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Archery GB Classification & Handicaps


Classifications are important to all archers because they are the best indication of where you are in terms of scoring ability, and provide a benchmark for levels of improvement. There are six classification levels: the lowest is third class, then second class, first class, Bowman, Master Bowman, and Grand Master Bowman at the highest classification level.

Archery GB produces tables detailing exactly what scores you need in each round to hit a certain classification. The scores required for a classification can be found in our Shooting Administration Procedures . Click on the Link and see pages 46 to 70 for full details.

To gain a classification you need to shoot three scores that meet that classification level. The highest two classifications, Master Bowman and Grand Master Bowman, can only be achieved with scores achieved at record status competitions. Once you achieve a classification you cannot go back and claim a lower one.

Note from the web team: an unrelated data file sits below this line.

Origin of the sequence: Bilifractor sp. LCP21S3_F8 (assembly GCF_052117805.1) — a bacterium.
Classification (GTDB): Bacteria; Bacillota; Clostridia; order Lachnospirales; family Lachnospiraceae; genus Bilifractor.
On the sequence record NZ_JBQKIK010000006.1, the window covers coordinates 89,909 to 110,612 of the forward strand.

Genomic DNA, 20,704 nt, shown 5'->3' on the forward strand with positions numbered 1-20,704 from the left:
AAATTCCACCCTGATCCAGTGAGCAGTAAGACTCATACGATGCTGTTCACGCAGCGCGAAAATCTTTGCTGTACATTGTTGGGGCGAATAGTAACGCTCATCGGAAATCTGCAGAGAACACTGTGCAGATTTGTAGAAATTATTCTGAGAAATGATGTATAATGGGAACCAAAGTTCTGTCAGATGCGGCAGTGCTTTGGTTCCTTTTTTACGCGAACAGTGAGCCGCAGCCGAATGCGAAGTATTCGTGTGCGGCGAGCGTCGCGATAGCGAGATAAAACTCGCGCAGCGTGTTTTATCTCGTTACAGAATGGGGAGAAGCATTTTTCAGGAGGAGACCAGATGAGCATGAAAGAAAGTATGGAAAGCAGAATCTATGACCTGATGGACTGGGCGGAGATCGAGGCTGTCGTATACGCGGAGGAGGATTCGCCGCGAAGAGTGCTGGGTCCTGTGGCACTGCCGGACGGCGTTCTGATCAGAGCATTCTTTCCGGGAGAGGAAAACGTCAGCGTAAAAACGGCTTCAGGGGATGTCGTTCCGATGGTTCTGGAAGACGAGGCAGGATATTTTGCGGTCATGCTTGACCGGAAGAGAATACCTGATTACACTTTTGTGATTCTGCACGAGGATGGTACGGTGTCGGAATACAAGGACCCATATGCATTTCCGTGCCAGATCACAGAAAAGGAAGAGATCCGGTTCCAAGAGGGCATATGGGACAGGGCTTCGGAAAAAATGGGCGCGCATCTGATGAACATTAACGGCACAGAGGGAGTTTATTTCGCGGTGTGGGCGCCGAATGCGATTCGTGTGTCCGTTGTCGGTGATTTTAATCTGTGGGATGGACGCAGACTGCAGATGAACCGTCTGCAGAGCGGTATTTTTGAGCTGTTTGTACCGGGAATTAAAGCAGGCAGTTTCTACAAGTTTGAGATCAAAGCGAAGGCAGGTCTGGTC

You can hold different classifications for different bow types, but you can only hold your classification for the calendar year in which you shot your qualifying scores. You must re-qualify each year to maintain it.


The handicap system is a way of adjusting scores to a baseline so that archers with different levels of experience can compete on an equal footing. A novice usually starts out with a high handicap, which reduces as they post better scores. To achieve a handicap an archer must shoot at least three rounds. These need to be shot with at least one other archer and the results need to be recorded, witnessed, signed and submitted to the club records officer, who is responsible for listing club members’ handicaps.

The system has two main uses. First, handicaps can help you gauge your progress. Second, they are also used to produce adjusted results in handicap tournaments. Once the results of such tournaments are in, the Tournament Organiser will use the Archery GB handicap tables to calculate the handicap adjustments and find the winner. Many clubs have a handicap officer, who you can speak with for further information. 

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